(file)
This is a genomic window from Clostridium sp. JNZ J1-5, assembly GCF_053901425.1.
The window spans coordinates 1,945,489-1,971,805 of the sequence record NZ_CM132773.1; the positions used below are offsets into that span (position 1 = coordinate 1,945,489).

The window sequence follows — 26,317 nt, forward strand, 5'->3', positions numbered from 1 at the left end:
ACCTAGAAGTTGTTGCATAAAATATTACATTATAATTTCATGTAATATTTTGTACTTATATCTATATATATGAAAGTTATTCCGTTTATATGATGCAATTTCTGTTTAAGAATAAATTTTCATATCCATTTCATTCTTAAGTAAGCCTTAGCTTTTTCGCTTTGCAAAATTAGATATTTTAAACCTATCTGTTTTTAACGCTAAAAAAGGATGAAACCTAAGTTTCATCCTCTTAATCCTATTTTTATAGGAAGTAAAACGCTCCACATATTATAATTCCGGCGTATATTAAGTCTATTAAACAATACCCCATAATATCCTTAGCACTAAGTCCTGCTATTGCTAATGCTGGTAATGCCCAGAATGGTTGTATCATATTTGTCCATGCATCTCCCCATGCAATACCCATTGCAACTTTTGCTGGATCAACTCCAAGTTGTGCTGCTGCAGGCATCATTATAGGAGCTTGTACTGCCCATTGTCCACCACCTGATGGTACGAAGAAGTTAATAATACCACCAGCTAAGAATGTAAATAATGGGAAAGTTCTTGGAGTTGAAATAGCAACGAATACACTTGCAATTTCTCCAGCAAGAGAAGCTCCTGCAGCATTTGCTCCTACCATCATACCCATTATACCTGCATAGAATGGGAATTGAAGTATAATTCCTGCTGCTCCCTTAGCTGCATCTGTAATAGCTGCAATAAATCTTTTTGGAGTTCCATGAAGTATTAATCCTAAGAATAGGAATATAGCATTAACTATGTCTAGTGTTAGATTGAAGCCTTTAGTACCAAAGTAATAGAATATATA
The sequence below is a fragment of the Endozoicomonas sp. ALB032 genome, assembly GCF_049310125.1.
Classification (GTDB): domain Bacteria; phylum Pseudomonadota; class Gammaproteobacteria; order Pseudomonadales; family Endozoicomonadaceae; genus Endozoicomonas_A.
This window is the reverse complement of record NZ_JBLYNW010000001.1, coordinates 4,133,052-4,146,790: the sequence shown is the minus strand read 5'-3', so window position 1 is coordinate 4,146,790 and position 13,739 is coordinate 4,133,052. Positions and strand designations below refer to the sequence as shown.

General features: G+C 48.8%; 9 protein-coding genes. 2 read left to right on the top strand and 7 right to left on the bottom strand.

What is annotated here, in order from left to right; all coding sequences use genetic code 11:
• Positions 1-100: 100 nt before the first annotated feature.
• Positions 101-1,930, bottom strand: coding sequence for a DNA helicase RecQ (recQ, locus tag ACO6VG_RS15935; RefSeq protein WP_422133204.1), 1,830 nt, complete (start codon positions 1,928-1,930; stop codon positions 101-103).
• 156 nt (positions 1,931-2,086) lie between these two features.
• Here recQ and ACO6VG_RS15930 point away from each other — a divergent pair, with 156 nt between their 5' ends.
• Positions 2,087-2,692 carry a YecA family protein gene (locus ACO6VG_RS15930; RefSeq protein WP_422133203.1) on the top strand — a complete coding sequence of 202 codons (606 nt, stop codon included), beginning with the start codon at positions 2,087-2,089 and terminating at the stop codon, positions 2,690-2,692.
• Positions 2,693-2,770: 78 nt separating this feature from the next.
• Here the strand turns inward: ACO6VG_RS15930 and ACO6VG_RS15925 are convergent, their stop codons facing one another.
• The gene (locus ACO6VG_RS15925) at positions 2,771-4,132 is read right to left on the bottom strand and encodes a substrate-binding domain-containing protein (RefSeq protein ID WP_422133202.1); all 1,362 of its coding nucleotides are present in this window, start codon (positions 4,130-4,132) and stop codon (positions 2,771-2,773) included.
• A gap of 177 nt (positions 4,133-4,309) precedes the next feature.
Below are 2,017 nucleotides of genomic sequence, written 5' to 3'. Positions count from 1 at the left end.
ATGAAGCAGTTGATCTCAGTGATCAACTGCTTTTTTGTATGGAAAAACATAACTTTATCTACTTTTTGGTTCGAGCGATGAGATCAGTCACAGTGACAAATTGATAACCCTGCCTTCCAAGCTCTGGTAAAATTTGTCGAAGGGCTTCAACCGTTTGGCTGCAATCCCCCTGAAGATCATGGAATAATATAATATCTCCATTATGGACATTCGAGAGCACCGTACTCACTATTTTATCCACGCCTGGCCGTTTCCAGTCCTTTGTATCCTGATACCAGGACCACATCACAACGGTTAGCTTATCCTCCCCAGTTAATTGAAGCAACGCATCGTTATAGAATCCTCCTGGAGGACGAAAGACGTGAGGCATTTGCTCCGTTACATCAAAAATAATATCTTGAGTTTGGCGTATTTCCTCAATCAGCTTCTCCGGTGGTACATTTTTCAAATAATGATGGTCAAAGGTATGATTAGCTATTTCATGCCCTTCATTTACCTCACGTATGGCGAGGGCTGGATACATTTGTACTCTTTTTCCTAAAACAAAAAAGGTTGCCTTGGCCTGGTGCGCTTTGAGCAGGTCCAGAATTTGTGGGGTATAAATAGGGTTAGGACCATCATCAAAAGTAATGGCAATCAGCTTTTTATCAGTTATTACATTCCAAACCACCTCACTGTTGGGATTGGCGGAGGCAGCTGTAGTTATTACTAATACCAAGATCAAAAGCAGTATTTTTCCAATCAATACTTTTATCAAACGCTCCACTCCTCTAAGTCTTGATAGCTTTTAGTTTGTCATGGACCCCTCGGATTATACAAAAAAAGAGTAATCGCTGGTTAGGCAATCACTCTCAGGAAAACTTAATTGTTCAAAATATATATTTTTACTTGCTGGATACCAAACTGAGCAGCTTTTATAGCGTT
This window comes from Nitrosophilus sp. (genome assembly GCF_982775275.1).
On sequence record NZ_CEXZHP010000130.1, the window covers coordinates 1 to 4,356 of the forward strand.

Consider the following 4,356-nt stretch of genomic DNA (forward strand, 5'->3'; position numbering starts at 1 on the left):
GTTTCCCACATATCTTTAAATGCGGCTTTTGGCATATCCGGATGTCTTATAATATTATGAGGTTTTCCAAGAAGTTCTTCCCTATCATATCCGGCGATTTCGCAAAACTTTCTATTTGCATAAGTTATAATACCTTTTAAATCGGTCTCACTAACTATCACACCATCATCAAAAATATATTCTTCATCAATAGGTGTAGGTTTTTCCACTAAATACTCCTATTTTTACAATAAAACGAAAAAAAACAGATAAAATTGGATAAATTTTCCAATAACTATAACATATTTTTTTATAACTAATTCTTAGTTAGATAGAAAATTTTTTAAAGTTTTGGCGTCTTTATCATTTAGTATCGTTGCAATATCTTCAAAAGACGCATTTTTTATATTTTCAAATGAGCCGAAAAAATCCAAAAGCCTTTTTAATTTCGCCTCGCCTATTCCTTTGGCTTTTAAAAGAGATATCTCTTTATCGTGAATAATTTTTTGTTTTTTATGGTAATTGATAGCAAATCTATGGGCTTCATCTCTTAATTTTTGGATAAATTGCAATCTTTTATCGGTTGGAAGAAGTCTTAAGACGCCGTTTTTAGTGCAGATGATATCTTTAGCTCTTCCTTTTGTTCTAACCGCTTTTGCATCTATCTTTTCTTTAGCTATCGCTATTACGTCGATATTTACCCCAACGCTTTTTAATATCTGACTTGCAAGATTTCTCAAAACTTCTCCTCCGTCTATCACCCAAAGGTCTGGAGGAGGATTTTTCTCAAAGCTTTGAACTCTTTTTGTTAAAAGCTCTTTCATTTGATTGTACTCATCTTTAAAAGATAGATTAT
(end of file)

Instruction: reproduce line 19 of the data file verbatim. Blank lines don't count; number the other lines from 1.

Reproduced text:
Below are 2,017 nucleotides of genomic sequence, written 5' to 3'. Positions count from 1 at the left end.